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Protesting Classes through Protestant Glasses: Class, Labor, and the Social Gospel in the United States

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Part of the New Approaches to Religion and Power book series (NARP)

Abstract

One way to consider the relationship between religion and class in the United States today is through an interpretation of select Protestant social gospel responses to conflicts between labor and capital from the end of the Civil War to the beginning of World War I. This chapter will explore the social gospel’s nuanced engagement with class, through the perspective of Washington Gladden and Walter Rauschenbusch as representative figures, to show how it was actually more attuned to class issues than many of its critics and even well-wishers suspect.1 The discussion to follow is not whether class mattered but how it mattered for them—especially with respect to members of the working class, the permissible range of their activity and the legitimacy of their agency. The social gospel has long been criticized for being idealistic, moralistic, and unable to address edgy questions of class. The question is whether Protestants (and other legatees of this tradition) are rendered unable to think about structures of economic inequality through the lens of class.

Keywords

Social Order Common Good Social Ethic Class Division Catholic Social Teaching 
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Notes

  1. 1.
    Many view Washington Gladden as the prophet or the “father” of the social gospel. See Susan Curtis, A Consuming Faith: The Social Gospel and Modern American Culture (Baltimore and London: Johns Hopkins University Press, 1991), 35.Google Scholar
  2. Also, see Gary Dorrien, Social Ethics in the Making: Interpreting an American Tradition (Maiden and Oxford: Wiley-Blackwell, 2009), 61.Google Scholar
  3. Also, see Jacob Henry Dorn, Washington Gladden: Prophet of the Social Gospel (Columbus: Ohio State University Press, 1966, 1967). As for Rauschenbusch, Christopher H. Evans argues that he moved the social gospel “to the center of American Protestant identity.”Google Scholar
  4. See Christopher H. Evans, The Kingdom Is Always but Coming: A Life of Walter Rauschenbusch (Grand Rapids, MI: William B. Eerdmans, 2004), xxiv.Google Scholar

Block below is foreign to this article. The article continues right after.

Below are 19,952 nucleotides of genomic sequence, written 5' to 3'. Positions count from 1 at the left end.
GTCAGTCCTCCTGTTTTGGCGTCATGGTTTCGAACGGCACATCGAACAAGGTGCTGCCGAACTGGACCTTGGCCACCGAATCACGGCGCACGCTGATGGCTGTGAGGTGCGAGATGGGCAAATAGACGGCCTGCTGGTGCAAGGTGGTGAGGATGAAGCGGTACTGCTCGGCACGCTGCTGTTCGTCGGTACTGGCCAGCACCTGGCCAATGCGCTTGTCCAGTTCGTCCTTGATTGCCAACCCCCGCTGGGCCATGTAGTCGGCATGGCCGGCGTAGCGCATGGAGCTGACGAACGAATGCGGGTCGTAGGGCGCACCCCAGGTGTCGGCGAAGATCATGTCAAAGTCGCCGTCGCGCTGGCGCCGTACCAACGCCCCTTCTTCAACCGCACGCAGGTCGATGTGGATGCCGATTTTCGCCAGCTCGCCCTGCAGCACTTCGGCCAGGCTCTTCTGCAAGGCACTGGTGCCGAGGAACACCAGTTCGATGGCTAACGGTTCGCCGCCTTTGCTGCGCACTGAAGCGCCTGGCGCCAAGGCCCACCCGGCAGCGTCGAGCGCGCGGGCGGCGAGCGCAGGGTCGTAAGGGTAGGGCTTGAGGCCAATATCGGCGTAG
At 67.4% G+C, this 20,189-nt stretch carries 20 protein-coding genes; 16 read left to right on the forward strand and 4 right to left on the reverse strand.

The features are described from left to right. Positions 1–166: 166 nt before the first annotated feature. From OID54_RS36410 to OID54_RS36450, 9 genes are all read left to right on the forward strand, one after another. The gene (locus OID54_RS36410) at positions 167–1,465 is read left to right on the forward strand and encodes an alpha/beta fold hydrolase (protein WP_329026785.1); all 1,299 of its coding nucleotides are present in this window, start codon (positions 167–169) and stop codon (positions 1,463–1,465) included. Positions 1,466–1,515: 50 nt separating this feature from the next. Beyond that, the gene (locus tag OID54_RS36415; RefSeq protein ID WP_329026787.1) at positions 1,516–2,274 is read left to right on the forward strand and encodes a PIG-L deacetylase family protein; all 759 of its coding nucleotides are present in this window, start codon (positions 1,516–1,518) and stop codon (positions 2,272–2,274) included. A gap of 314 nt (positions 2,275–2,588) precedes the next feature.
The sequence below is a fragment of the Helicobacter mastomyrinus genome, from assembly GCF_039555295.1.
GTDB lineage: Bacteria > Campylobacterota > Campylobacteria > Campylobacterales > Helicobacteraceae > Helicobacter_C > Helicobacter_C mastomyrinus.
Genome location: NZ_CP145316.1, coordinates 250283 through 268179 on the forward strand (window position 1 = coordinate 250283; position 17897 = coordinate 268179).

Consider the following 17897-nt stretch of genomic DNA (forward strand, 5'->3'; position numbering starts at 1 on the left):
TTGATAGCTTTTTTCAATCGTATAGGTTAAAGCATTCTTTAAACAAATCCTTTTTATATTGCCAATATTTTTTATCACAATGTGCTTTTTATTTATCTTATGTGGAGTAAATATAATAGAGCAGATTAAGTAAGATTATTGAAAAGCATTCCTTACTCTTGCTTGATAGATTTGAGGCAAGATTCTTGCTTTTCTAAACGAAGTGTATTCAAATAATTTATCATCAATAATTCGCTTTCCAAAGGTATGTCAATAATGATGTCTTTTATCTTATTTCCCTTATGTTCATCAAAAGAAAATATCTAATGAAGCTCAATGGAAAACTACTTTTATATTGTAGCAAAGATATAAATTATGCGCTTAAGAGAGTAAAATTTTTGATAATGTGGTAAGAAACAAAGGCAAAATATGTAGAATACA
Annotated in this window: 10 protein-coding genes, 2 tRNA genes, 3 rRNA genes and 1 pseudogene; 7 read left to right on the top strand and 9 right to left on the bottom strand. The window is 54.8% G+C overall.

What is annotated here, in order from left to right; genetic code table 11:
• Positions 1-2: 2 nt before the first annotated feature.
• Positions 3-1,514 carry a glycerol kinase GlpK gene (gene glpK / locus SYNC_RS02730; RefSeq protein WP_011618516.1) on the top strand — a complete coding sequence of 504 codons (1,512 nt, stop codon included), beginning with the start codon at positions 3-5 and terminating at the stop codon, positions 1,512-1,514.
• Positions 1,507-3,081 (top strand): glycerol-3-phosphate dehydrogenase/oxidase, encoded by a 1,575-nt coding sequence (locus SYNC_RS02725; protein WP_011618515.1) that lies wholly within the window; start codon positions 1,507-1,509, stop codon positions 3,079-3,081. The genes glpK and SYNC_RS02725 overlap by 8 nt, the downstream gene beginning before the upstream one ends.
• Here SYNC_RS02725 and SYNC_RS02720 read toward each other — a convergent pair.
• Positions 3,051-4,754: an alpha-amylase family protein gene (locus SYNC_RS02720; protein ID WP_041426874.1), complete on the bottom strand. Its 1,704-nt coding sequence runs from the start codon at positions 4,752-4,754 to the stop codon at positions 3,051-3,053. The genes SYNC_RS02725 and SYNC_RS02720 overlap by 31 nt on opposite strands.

5. 5.
    Frank Mason North, “The Church and Modern Industry,” ed. Elias B. Sanford, Federal Council of the Churches of Christ in America: Report of the First Meeting of the Federal Council, Philadelphia, 1908 (New York: Revell Press, 1909), 227–228.Google Scholar
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    Philip Dray, There Is Power in a Union, The Epic Story of Labor in America (New York: Doubleday, 2010), 289–290.Google Scholar
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    Samuel Yellen, American Labor Struggles: 1877–1934 (New York: Pathfinder, 1936), 121–122.Google Scholar
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    Louis Adamic, Dynamite: The Story of Class Violence in America (Oakland: AK Press, 2008). This edition includes a foreword by Jon Bekken (former general secretary-treasurer of the Industrial Workers of the World) who argues that the book is “an important document in the historiography of the labor movement … and was the first popular general history of the American labor movement—a distinction it retained for more than twenty years,” 1.Google Scholar
  13. 17.
    Herbert F. May, Protestant Churches and Industrial America (New York: Octagon Books, 1963, reprint of the original 1949 text) structures part IV of his book to describe three types of “social Christianity”—conservative, progressive (the Social Gospel) and radical social Christianity including Christian socialists such as Vida D. Scudder, William Dwight Porter Bliss of the Society of Christian Socialists, and George Herron. Ralph E. Luker extends the social gospel beyond white Protestant clergy in The Social Gospel in Black and White: American Racial Reform, 1885–1912 (Chapel Hill and London: University of North Carolina Press, 1991).Google Scholar
  14. 18.
    Gary Dorrien, The Making of American Liberal Theology: Ldealism, Realism, & Modernity, 1900–1950 (Louisville: Westminster John Knox Press, 2003), 187.Google Scholar
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    Shailer Mathews, “Social Gospel,” A Dictionary of Religion and Ethics, ed. Shailer Mathews and Gerald Birney Smith (New York: Macmillan, 1921), 416. The resort to this definition self-consciously stands in a long tradition of attempts to summarize the social gospel on the basis of Mathews’ insight ranging from C. H. Hopkins (1940) to Christopher H. Evans and Susan Hill Lindley (2001) even as Evans and Lindley appropriately point to the limitations of Mathews’ definition.Google Scholar